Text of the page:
2. Design of the climate filter and the datasets used

a. Data used

Hindcast outputs for the period of 1981–2003 from 10 seasonal prediction models, which make up a major part of the operational MME for the APCC, have been used in the present study. The selection of these models is based on availability of the longest and most continuous quality-controlled common hindcast datasets. The description of the models is presented in Table 1. In addition, the National Centers for Environmental Prediction (NCEP)–U.S. Department of Energy (DOE) reanalysis 2 (Kanamitsu et al. 2002), and the Climate Prediction Center Merged Analysis of Precipitation (CMAP) (Xie and Arkin 1997) for the boreal summer seasons [June–August (JJA)] are used for the same period as observations for general circulation and rainfall. We also use the monthly-average global sea ice and sea surface temperature (GISST) version-2.2 (Rayner et al. 1996) datasets, and optimum interpolation SST (OISST) version-2 (Reynolds et al. 2002) datasets.

Table 1.

Descriptions of the individual models used. Here POAMA is the Predictive Ocean–Atmosphere Model for Australia, GEM is the Global Environmental Multiscale Model, GM2 and GM3 are the second- and third-generation atmospheric general circulation models of the Canadian Centre for Climate Modelling and Analysis, SEF is Spectral aux Éléments Finis, GCPS is the Global Climate Prediction System, and GDAPS is the Global Data Assimilation and Prediction System.

Descriptions of the individual models used. Here POAMA is the Predictive Ocean–Atmosphere Model for Australia, GEM is the Global Environmental Multiscale Model, GM2 and GM3 are the second- and third-generation atmospheric general circulation models of the Canadian Centre for Climate Modelling and Analysis, SEF is Spectral aux Éléments Finis, GCPS is the Global Climate Prediction System, and GDAPS is the Global Data Assimilation and Prediction System.
Descriptions of the individual models used. Here POAMA is the Predictive Ocean–Atmosphere Model for Australia, GEM is the Global Environmental Multiscale Model, GM2 and GM3 are the second- and third-generation atmospheric general circulation models of the Canadian Centre for Climate Modelling and Analysis, SEF is Spectral aux Éléments Finis, GCPS is the Global Climate Prediction System, and GDAPS is the Global Data Assimilation and Prediction System.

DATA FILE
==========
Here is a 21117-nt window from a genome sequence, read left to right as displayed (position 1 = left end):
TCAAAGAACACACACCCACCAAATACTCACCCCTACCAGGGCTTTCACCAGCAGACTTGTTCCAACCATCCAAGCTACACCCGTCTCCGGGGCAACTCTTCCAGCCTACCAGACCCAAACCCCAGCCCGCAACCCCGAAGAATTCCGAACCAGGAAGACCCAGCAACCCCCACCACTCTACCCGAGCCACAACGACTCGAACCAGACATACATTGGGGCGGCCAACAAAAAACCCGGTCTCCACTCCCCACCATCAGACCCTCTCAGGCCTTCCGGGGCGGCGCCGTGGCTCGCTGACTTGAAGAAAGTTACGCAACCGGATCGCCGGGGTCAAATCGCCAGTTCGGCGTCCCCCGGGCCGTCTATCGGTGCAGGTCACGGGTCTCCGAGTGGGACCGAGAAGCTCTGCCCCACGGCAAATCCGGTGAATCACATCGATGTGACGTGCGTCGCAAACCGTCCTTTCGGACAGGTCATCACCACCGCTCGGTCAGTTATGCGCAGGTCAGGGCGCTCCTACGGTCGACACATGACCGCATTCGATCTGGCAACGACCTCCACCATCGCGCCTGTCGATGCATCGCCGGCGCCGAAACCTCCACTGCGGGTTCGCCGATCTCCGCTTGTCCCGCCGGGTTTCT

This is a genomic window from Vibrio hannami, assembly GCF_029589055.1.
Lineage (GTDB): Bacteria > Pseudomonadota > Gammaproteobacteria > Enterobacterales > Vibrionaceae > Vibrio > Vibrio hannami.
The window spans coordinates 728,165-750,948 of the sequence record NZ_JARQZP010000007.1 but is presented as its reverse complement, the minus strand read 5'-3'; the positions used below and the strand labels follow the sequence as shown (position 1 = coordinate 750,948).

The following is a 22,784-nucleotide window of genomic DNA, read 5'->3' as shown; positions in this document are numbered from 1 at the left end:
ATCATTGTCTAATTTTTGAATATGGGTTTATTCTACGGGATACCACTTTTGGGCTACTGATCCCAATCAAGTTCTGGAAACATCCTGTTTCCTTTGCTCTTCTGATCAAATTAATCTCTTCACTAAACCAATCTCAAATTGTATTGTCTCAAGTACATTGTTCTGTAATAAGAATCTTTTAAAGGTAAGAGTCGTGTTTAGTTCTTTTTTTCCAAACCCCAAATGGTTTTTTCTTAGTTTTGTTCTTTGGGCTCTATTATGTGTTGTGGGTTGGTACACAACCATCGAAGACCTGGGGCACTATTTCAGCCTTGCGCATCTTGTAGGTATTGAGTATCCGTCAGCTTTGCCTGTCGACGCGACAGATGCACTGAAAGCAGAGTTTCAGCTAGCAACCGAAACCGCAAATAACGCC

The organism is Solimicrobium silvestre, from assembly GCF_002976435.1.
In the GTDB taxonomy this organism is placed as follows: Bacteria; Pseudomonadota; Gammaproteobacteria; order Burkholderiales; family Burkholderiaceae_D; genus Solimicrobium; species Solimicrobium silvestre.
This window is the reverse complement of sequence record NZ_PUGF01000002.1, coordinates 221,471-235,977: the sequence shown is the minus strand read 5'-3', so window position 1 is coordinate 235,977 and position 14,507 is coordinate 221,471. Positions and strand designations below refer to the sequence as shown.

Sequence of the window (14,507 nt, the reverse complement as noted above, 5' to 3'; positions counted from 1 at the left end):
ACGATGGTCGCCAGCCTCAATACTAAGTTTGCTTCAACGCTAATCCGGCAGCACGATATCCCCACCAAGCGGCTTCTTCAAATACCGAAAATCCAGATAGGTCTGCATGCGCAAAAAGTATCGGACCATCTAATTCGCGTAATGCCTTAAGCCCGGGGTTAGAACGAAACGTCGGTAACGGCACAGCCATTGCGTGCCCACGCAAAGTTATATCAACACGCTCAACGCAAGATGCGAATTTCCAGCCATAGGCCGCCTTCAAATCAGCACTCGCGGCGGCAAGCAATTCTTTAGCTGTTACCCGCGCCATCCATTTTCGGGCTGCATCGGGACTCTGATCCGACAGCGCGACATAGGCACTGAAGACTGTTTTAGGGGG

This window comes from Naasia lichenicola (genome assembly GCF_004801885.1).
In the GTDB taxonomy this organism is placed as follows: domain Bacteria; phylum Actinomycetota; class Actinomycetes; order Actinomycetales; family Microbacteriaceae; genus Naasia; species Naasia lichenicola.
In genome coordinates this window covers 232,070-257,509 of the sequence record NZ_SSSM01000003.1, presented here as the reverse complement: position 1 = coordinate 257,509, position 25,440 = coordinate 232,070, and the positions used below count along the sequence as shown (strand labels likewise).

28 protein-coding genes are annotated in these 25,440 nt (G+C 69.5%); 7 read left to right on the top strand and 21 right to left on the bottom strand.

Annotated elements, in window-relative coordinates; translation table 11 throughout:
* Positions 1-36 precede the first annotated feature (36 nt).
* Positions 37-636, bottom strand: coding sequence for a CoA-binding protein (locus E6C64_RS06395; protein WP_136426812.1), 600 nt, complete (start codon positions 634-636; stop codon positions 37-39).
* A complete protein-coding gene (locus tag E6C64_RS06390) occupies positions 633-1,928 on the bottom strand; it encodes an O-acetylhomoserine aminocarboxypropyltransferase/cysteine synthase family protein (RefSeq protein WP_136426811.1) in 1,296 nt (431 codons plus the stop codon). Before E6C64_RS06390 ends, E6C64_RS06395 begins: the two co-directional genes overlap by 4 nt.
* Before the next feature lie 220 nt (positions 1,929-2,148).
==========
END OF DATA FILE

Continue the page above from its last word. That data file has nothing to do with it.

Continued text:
We adopt a simple composite MME method (Peng et al. 2002; Kang et al. 2009; Lee et al. 2008, 2009, 2011), which assigns equal weights to the ensemble mean predictions of individual models. The performance of this method is on par with the best available operational MME techniques (Lee et al. 2009). Henceforth, the term “MME” refers to this simple composite method, unless otherwise specified. The MME results are generated by the application of a bias correction (Lee et al. 2009, 2011) to model forecast anomalies, which are obtained from the standard “leave-one-out” cross-validation method (Michaelsen 1987; Jolliffe and Stephenson 2003; World Meteorological Organization 2006; Kang et al. 2009). This cross-validation method essentially computes seasonal anomalies for each model parameter, from the corresponding yearly climatological means obtained by excluding information from the target year, as well as those of observations.

Finally, to explore its practical utility, the new methodology is applied in forecast mode to predict the EASM signals during the two boreal summer seasons of JJA 2009 and JJA 2010, for which forecast data from each of the participant models are available.

b. Comparison of the EASM indices and identification of important drivers